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Ditch the Counts: Counting music at this age is an added layer that is not necessary. Think about how complex musicality is… we have to first be able to find the beat in the music. Then we have to coordinate our movement (either clapping, stomping, or hitting rhythm sticks, for example) on the beat. Then, we have to know how to count the beats to 8. THEN, we have to be able to coordinate our movement to the counts of 8. THEN we have to be able to coordinate our movement to the counts and connect them with the counts of the music. Not to mention, we have to understand the concept of speed (aka tempo), energy, and weight to be able to control our movement with the appropriate counts. And on top of all of that, we have to be able to control our body. In order to have body control, we first have to be aware of our body in space, and before we can develop body awareness we have to be able to identify our body parts. That’s a lot for a 3 year old!

Setting realistic expectations at this age means we are working on all. the. things. that lead to musicality, but we know that realistically we are not ready to coordinate all. the. things. simultaneously. This means moving to the music or lyrics is more of our reality with preschoolers and being able to dance with counts is the foundation we are setting. As they progress through their dance training the connections will begin to hardwire. Can we count out loud as we heel dig for three counts and stamp on count 4? Of course. But, hammering in the counts and movement for an entire dance on a brain and body that is not yet to that level of comprehension is unnecessary and not developmentally appropriate.

Limit Choreography Time: Lastly, limit the time spent working on choreography during each class. Preschoolers can focus on a teacher-directed activity for 5-6 minutes. Learning choreography is a teacher-directed activity. Consider the following across the developmental stages.

Stage 1: Perform dance once during class. 

Stage 2 and 3: Beginning after the first week of choreography…

  1. Dancers perform choreography without the teacher’s assistance. This is an important step in their memory development. Each week, play the music, sit back, and watch their little brains work. At first, not much will be happening. But, as they continue to build their sequencing and memory skills, you will see them remember more and more of their dance. And when you see it, you encourage them. “That’s it.” “You remember!” “Yep!” “Uh Huh!” “You got it!” Now, they may not be doing it in order or at the right part of the music, but they are remembering something.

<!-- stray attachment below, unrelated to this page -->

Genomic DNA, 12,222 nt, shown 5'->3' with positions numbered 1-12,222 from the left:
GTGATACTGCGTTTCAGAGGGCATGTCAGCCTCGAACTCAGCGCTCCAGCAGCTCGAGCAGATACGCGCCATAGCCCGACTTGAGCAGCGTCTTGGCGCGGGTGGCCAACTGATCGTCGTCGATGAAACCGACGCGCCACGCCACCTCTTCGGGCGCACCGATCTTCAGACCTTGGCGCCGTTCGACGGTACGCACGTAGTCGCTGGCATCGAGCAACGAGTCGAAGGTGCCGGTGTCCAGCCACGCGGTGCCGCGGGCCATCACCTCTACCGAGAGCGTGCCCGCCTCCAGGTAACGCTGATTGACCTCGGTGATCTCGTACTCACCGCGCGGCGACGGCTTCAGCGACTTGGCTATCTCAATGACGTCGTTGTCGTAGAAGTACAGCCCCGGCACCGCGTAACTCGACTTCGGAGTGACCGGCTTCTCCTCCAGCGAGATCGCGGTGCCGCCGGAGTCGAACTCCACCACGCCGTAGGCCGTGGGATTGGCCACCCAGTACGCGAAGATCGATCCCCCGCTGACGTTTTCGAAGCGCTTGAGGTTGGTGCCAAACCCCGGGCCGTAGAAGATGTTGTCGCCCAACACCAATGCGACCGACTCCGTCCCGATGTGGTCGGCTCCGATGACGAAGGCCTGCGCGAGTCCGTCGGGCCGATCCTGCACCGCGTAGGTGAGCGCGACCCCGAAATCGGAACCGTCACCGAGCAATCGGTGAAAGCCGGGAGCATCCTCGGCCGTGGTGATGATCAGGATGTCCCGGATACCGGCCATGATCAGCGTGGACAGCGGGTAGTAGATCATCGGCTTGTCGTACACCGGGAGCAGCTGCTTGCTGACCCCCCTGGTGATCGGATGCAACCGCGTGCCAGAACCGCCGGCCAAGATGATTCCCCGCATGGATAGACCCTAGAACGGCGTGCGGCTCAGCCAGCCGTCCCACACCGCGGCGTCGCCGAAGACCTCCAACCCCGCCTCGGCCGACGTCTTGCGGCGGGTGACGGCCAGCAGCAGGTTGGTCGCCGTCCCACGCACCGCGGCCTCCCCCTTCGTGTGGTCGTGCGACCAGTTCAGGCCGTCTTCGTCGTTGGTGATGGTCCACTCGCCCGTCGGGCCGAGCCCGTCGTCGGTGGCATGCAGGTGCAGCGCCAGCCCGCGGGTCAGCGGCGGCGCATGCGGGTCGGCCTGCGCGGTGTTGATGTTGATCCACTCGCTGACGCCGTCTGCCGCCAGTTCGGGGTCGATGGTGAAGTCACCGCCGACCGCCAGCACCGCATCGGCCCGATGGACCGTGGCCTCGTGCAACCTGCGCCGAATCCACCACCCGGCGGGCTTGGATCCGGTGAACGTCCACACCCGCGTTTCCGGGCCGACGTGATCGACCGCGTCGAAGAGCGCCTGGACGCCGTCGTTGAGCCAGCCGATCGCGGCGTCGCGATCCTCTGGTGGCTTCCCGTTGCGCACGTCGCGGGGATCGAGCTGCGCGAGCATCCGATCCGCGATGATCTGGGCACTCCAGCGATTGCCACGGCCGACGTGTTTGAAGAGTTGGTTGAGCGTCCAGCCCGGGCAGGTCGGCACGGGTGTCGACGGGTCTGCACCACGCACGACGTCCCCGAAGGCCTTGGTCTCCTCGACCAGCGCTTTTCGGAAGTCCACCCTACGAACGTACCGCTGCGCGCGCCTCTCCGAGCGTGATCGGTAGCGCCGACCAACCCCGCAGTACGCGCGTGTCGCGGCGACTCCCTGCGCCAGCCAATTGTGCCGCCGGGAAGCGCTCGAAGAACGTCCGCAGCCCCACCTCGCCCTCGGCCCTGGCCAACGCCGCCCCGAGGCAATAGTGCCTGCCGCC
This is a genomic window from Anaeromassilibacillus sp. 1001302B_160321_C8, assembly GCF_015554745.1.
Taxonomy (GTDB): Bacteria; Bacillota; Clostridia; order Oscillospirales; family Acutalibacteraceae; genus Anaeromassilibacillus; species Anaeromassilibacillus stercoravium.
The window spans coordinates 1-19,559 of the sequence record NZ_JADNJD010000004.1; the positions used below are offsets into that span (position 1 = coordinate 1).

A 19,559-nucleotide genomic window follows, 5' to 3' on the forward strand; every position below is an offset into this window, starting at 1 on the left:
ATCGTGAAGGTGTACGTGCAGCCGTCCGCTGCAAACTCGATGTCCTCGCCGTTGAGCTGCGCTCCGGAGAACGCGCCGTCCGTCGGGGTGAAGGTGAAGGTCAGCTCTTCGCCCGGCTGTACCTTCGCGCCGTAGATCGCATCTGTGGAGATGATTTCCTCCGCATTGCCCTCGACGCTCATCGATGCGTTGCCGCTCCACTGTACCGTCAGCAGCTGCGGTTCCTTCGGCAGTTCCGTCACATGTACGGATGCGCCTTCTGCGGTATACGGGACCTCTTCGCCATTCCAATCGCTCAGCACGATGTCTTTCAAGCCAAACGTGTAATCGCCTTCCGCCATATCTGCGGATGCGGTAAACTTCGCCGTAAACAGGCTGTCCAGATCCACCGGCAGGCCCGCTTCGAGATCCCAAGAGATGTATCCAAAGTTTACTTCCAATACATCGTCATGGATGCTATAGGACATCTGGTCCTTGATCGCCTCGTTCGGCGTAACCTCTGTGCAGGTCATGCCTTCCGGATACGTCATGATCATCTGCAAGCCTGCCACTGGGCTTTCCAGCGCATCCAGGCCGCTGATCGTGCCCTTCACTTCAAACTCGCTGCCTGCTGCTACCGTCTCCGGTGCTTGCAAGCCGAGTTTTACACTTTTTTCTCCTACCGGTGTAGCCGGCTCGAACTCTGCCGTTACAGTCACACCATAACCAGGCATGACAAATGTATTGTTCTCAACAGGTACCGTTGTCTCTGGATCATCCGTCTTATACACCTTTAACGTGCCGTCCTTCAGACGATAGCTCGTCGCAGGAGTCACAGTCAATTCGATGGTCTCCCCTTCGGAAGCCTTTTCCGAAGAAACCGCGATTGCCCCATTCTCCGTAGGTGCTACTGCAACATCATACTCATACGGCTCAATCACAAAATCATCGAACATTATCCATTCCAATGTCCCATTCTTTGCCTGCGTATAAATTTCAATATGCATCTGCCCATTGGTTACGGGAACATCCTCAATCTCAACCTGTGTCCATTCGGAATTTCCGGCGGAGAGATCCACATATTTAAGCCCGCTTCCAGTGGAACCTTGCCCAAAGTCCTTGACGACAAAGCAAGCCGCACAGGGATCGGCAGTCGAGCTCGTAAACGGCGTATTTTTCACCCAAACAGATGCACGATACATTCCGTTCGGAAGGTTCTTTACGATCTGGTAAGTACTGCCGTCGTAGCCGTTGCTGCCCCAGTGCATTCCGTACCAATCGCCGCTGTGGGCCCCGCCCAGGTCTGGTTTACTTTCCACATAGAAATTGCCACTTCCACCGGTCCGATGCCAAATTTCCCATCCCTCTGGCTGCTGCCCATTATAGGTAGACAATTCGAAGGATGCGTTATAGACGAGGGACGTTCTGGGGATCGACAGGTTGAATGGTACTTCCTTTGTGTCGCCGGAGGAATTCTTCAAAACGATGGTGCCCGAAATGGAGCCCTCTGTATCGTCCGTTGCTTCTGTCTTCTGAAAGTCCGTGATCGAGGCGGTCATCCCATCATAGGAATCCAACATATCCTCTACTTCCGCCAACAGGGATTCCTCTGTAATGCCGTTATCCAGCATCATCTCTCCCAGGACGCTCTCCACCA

2. Next, repeat choreography with the teacher and the teacher adds on new choreography while the students follow. Only stop to explain formation changes or unfamiliar movement. I encourage you not to use unfamiliar movement, but if you must, be sure to stop and show it. 
  3. The third and final time, repeat choreography with the teacher and the new material. Done!

This formula becomes part of our routine. Processing the choreography through our learning style when our bodies and brains are still fresh and excited to be in dance class helps us stay focused. In turn, we are creating an environment where learning can effectively take place so we don’t have to spend a ton of class time working on our dances to reach our goals.

Tip #5 Choreograph With Realistic Expectations

Setting our dancers up for success should be our top priority. We want to challenge our dancers, yes, but we must consider their development. We must also provide the proper tools needed to achieve the goals we set for them. Your choreography should reflect your class objectives and highlight your students’ progress. With developmentally appropriate objectives, choreography will be easy. If it’s not easy, consider that oftentimes we place unrealistic expectations on our students. It is up to us, their teachers, to identify the challenges and provide the support they need. 

Before you begin choreographing on this age group, reflect and evaluate the experience you will provide so you and your students can thrive in an effective and developmentally appropriate learning environment. If you would like more resources to help create such a learning environment, comment below or connect with me and let’s keep this conversation going.

Trench Andrea
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Andrea Trench is dedicated to helping dance teachers create and deliver content that is research-based and developmentally appropriate for children under the age of 6. Her primary focus is classroom management, conceptual teaching, and foundational movement skill development in early childhood dance education. In addition, Andrea uses her 12 years of experience as a partner in a dance studio to inspire, equip, and empower educators.